Was There Ever a Cavewomxn? Mapping Art and Film in Contemporary Capitalism
A peculiarity that separates the core of art history as a profession between the 20th Century and the 16th Century is the presentation of female artists – There is virtually no mention. Gender roles in the current mode of production claim their naissance from the Victorian era. It is the Victorian insistence of separate spheres for womxn compatible with a bourgeois patriarchal ideology that has precipitated into the dismissal and devaluation of womxn artists in the 20th Century. This reduces the history of art as a subjective description, not an objective explanation. As the French critic Leon Legrange summarizes:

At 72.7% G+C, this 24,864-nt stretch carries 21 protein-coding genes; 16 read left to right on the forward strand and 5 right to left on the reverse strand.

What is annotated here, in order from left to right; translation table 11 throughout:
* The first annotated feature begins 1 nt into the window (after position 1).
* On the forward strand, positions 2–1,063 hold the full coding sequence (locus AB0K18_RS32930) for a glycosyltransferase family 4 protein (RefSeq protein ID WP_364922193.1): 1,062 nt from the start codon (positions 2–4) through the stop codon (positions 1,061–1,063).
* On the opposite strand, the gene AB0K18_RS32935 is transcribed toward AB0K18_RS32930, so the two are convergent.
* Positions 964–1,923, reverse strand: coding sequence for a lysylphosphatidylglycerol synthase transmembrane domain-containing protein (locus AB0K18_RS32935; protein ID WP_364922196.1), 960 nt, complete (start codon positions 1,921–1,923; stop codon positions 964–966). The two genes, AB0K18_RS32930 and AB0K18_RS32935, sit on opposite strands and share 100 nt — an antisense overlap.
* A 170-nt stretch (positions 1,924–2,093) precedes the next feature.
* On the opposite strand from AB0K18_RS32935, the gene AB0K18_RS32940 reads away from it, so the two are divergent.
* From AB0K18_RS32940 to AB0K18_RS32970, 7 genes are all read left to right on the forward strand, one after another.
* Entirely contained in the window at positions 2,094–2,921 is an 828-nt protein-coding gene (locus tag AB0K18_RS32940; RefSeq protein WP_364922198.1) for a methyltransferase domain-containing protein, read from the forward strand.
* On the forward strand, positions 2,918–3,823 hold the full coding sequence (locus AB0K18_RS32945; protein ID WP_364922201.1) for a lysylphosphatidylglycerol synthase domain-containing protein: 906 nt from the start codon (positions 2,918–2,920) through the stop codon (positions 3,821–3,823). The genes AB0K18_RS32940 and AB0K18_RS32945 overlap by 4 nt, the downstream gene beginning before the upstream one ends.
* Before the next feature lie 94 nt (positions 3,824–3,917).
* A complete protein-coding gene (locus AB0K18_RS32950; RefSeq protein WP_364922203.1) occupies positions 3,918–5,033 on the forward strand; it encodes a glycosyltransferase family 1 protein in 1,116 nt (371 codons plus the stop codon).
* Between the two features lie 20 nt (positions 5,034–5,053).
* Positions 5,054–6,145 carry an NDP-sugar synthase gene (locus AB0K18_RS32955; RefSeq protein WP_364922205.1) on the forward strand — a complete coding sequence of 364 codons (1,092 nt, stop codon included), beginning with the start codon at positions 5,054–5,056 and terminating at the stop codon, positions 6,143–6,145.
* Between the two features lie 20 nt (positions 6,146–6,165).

“Male genius has nothing to fear from female taste. Let men of genius conceive of great architectural projects, monumental sculpture, and elevated forms of painting. In a word, let men busy themselves with all that has to do with great art. Let women occupy themselves with those types of art they have always preferred, such as pastels, portraits or miniatures...To women above all falls the practice of graphic art, those painstaking arts which correspond so well to the role of abnegation and devotion which the honest woman happily fills here on earth, which is her religion.” (‘Du rang des femmes dans l’art’, Gazette des Beaux-Arts, 1860)
The essay does not wish to objectively outline remarkable epochs of artistic expression but examines critical nodes which instil a philosophical rupture in perspective and attempts to identify oeuvres unheard of. It wishes to unravel the biased history of contemporary art by reviewing the definition and fulfilment of femininity. Transcending a merely terse chronology of art movements, the scope of the essay also finds snapshots of crucial artistic identities that represent ‘the female’.